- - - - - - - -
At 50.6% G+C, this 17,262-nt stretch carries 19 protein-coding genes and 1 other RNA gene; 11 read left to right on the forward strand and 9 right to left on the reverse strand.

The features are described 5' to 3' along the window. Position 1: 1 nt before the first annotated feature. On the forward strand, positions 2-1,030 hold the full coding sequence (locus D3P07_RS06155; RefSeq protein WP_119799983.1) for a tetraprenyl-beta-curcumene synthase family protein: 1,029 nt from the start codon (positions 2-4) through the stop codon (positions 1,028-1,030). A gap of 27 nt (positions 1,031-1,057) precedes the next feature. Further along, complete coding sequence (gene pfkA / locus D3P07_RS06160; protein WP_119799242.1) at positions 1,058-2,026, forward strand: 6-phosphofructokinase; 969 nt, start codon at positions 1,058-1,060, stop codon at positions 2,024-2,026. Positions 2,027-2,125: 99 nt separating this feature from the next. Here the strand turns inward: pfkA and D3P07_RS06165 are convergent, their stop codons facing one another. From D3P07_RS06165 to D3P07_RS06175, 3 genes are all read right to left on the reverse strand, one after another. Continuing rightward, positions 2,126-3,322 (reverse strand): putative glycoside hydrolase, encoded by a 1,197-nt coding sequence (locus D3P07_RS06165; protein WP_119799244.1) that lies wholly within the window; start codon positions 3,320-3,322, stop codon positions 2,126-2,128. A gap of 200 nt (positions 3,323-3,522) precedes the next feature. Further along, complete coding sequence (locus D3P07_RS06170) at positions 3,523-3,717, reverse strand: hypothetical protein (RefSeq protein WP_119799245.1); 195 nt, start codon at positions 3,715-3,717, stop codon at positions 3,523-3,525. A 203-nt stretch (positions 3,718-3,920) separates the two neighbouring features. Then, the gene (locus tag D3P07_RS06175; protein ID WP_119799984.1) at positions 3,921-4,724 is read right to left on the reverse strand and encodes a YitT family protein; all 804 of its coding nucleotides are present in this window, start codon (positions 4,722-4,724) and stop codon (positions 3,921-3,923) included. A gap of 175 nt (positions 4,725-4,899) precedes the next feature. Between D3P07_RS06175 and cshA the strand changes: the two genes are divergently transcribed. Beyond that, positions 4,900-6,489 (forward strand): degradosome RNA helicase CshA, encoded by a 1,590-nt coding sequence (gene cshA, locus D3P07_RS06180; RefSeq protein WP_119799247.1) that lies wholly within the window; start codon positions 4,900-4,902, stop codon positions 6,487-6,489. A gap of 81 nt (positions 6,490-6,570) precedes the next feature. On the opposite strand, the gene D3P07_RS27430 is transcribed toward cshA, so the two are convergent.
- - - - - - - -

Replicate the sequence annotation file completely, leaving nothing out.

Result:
At 50.6% G+C, this 17,262-nt stretch carries 19 protein-coding genes and 1 other RNA gene; 11 read left to right on the forward strand and 9 right to left on the reverse strand.

The features are described 5' to 3' along the window. Position 1: 1 nt before the first annotated feature. On the forward strand, positions 2-1,030 hold the full coding sequence (locus D3P07_RS06155; RefSeq protein WP_119799983.1) for a tetraprenyl-beta-curcumene synthase family protein: 1,029 nt from the start codon (positions 2-4) through the stop codon (positions 1,028-1,030). A gap of 27 nt (positions 1,031-1,057) precedes the next feature. Further along, complete coding sequence (gene pfkA / locus D3P07_RS06160; protein WP_119799242.1) at positions 1,058-2,026, forward strand: 6-phosphofructokinase; 969 nt, start codon at positions 1,058-1,060, stop codon at positions 2,024-2,026. Positions 2,027-2,125: 99 nt separating this feature from the next. Here the strand turns inward: pfkA and D3P07_RS06165 are convergent, their stop codons facing one another. From D3P07_RS06165 to D3P07_RS06175, 3 genes are all read right to left on the reverse strand, one after another. Continuing rightward, positions 2,126-3,322 (reverse strand): putative glycoside hydrolase, encoded by a 1,197-nt coding sequence (locus D3P07_RS06165; protein WP_119799244.1) that lies wholly within the window; start codon positions 3,320-3,322, stop codon positions 2,126-2,128. A gap of 200 nt (positions 3,323-3,522) precedes the next feature. Further along, complete coding sequence (locus D3P07_RS06170) at positions 3,523-3,717, reverse strand: hypothetical protein (RefSeq protein WP_119799245.1); 195 nt, start codon at positions 3,715-3,717, stop codon at positions 3,523-3,525. A 203-nt stretch (positions 3,718-3,920) separates the two neighbouring features. Then, the gene (locus tag D3P07_RS06175; protein ID WP_119799984.1) at positions 3,921-4,724 is read right to left on the reverse strand and encodes a YitT family protein; all 804 of its coding nucleotides are present in this window, start codon (positions 4,722-4,724) and stop codon (positions 3,921-3,923) included. A gap of 175 nt (positions 4,725-4,899) precedes the next feature. Between D3P07_RS06175 and cshA the strand changes: the two genes are divergently transcribed. Beyond that, positions 4,900-6,489 (forward strand): degradosome RNA helicase CshA, encoded by a 1,590-nt coding sequence (gene cshA, locus D3P07_RS06180; RefSeq protein WP_119799247.1) that lies wholly within the window; start codon positions 4,900-4,902, stop codon positions 6,487-6,489. A gap of 81 nt (positions 6,490-6,570) precedes the next feature. On the opposite strand, the gene D3P07_RS27430 is transcribed toward cshA, so the two are convergent.